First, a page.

In preparing for our trip to Morocco, I wanted to learn as much about the country and the two cities we would visit to fully prepare for our journey. My only image of Casablanca was from the 1942 movie, which I quickly learned was filmed entirely on a Hollywood movie set. Even the movie’s cafe (Rick’s Cafe) was a fictional place in the movie, but has since been duplicated as a real tourist stop in Casablanca. So, here’s lookin’ at you kid…
About 3 weeks before we were to visit Morocco, the country had been hit with terrible flooding, and I had some concern that our trip to the interior city of Marrakesh may be canceled as a result. Luckily, our trip was still on, as this was our 2nd attempt to visit Africa, after our 1st attempt fell short earlier in 2014 due to bad winds not allowing our ship to dock in Tunis.
- Located in the northwest corner of Africa bordered by the Atlantic Ocean, Mediterranean Sea, the countries of Algeria & Mauritania, and the Western Sahara.
- Capital is the city of Rabat. Largest city is Casablanca (population 3.4 million)
- The full Arabic name is al-Mamlakah al-Maghribiyyah (المملكة المغربية) translates to “Kingdom of the West” (i.e., the most western Arab kingdom)
- The English name “Morocco” originates from the Spanish and Portuguese names “Marruecos” and “Marrocos”
- Land Area is about 172,000 square miles (roughly the size of North & South Carolina + Georgia + Virginia in the US)
- Population is about 33 million (roughly the same as the same referenced 4 states)
- Early prehistoric settlers from 200,000 to 90,000 BC followed by Berber tribes within northern Africa, Phoenicians from the Mediterranean, Carthaginians, Romans, Byzantines, Arabs, Portuguese, Spanish, & French.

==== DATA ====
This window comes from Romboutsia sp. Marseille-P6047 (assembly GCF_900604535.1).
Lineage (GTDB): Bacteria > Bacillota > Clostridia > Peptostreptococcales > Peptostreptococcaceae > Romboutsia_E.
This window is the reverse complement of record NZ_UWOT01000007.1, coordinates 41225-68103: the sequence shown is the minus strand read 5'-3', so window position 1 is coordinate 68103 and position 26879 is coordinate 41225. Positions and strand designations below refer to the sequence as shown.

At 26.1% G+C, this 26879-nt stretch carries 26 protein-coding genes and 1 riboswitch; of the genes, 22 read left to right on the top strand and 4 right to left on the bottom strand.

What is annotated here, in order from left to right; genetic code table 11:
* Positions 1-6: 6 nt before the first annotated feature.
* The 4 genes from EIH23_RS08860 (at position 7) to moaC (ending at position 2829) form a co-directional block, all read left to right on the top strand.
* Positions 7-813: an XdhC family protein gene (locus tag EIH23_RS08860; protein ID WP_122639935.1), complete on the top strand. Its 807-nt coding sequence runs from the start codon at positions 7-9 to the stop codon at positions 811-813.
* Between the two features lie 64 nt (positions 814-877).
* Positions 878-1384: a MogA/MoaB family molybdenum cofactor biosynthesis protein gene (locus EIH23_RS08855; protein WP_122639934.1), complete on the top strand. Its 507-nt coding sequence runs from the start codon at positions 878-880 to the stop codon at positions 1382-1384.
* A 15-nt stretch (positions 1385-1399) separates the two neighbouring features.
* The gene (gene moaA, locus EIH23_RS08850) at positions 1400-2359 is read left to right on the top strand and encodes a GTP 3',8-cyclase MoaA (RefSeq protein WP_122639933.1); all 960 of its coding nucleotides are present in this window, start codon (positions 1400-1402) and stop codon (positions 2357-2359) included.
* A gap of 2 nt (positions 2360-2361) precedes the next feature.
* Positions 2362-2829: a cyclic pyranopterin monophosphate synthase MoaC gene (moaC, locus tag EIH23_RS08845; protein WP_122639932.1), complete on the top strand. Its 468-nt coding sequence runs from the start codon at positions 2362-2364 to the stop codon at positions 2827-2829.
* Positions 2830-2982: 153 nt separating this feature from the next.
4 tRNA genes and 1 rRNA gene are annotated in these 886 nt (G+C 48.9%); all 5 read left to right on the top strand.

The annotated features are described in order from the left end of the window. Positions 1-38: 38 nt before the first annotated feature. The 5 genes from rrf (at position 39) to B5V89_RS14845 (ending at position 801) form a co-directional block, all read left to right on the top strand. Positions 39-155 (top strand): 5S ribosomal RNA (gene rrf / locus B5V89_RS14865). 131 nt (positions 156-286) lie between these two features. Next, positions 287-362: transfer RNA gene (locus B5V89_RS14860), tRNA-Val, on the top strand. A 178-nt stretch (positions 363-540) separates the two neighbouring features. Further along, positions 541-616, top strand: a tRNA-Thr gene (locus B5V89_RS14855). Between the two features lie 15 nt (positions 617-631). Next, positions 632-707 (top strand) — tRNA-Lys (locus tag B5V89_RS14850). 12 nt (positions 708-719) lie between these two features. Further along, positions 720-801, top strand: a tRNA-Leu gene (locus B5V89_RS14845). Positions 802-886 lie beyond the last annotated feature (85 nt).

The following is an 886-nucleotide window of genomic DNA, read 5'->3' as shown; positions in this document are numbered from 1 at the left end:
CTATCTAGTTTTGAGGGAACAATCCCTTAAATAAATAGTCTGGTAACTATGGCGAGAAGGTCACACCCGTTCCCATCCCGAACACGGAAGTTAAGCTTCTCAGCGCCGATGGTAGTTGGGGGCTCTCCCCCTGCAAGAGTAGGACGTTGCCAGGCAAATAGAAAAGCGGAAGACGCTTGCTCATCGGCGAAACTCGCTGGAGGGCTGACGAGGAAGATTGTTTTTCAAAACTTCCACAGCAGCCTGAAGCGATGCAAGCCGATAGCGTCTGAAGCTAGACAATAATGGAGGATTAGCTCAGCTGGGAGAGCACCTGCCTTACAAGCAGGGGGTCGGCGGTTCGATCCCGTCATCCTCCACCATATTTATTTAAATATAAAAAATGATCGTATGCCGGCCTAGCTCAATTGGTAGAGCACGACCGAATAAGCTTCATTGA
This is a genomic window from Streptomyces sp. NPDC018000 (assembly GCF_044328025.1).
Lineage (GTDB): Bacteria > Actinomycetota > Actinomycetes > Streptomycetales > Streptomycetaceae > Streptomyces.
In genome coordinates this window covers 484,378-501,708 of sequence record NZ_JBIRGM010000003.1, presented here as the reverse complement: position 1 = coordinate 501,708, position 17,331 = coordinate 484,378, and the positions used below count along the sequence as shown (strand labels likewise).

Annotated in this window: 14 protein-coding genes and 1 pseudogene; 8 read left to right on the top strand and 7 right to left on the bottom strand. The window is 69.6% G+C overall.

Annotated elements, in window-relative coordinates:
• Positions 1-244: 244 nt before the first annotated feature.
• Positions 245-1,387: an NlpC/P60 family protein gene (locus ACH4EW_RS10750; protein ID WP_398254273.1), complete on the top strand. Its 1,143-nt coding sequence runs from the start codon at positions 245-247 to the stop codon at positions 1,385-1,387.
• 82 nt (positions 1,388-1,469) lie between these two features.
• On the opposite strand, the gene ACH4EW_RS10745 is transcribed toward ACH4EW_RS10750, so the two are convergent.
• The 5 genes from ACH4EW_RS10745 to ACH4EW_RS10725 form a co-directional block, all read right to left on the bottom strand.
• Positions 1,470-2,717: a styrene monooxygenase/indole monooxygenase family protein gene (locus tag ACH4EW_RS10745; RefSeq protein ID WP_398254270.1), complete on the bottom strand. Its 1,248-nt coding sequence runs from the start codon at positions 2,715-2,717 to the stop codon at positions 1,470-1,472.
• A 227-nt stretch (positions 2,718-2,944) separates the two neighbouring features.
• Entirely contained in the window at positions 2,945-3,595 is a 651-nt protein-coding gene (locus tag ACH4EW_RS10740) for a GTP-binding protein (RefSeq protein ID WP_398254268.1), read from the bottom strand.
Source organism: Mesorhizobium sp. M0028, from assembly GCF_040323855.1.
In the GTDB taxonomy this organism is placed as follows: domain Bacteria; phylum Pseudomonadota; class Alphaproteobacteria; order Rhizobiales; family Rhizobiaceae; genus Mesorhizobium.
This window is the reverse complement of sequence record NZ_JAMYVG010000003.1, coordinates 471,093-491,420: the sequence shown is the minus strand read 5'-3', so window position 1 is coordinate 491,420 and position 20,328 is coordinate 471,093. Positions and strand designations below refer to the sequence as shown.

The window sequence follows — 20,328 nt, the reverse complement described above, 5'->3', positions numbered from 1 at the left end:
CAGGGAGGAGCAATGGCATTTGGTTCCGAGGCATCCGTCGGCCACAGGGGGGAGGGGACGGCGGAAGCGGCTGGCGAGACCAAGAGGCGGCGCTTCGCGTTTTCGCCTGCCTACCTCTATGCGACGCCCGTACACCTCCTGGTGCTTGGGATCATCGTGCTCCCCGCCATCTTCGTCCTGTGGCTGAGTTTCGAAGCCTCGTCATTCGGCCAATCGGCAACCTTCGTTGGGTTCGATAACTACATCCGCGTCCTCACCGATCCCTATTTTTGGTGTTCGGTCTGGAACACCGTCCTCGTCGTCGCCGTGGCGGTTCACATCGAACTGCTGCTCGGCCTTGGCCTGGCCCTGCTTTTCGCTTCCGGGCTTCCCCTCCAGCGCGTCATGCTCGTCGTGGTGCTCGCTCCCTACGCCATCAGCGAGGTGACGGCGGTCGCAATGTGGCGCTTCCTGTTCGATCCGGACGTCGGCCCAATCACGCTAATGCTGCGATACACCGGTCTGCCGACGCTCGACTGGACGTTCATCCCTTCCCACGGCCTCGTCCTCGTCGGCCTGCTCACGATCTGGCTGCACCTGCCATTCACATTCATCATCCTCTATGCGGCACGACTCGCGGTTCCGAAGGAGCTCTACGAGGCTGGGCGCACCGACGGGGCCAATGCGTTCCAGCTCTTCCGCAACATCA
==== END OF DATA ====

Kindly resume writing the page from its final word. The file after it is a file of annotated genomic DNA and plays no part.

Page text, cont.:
- Independence from France in the 1950s and today Morocco has a democratic government ruled by the current King Mohammed VI
- 5th largest economy in Africa & ranked #1 in quality of life for African countries
- Industries are mining, construction, textiles, and tourism with 10% unemployment
- Official languages: Arabic, Berber, and French
- Population is 99% Islam & 1% Christian/Other
- Interesting fact: Morocco was the first country to recognize the new independent United States in 1777.
With the facts out of the way, I personally had a stereotype about Morocco that the country was a desert area and that most modern conveniences were not present. And, like most stereotypes, I was COMPLETELY wrong! The area around Casablanca is in a very fertile region of Morocco. Just outside of the city are large, flat stretches of very green land with various crops being grown. The highways we traveled were extremely modern and in very nice conditions (I would dare say better than a lot of places in the States). And, in both Casablanca and Marrakesh, the common site of construction areas and cranes are visible everywhere, which demonstrates a growing economy in the region.
However, with this being said, the further inland we drove to Marrakesh, the scenery slowly does change to a more arid experience as the lush green fields give way to brown, dry landscapes. If we would have kept driving further south, we would have eventually come upon the Western Sahara Desert with its rolling sand dunes, the likes of which everyone thinks of regarding the deserts of northern Africa.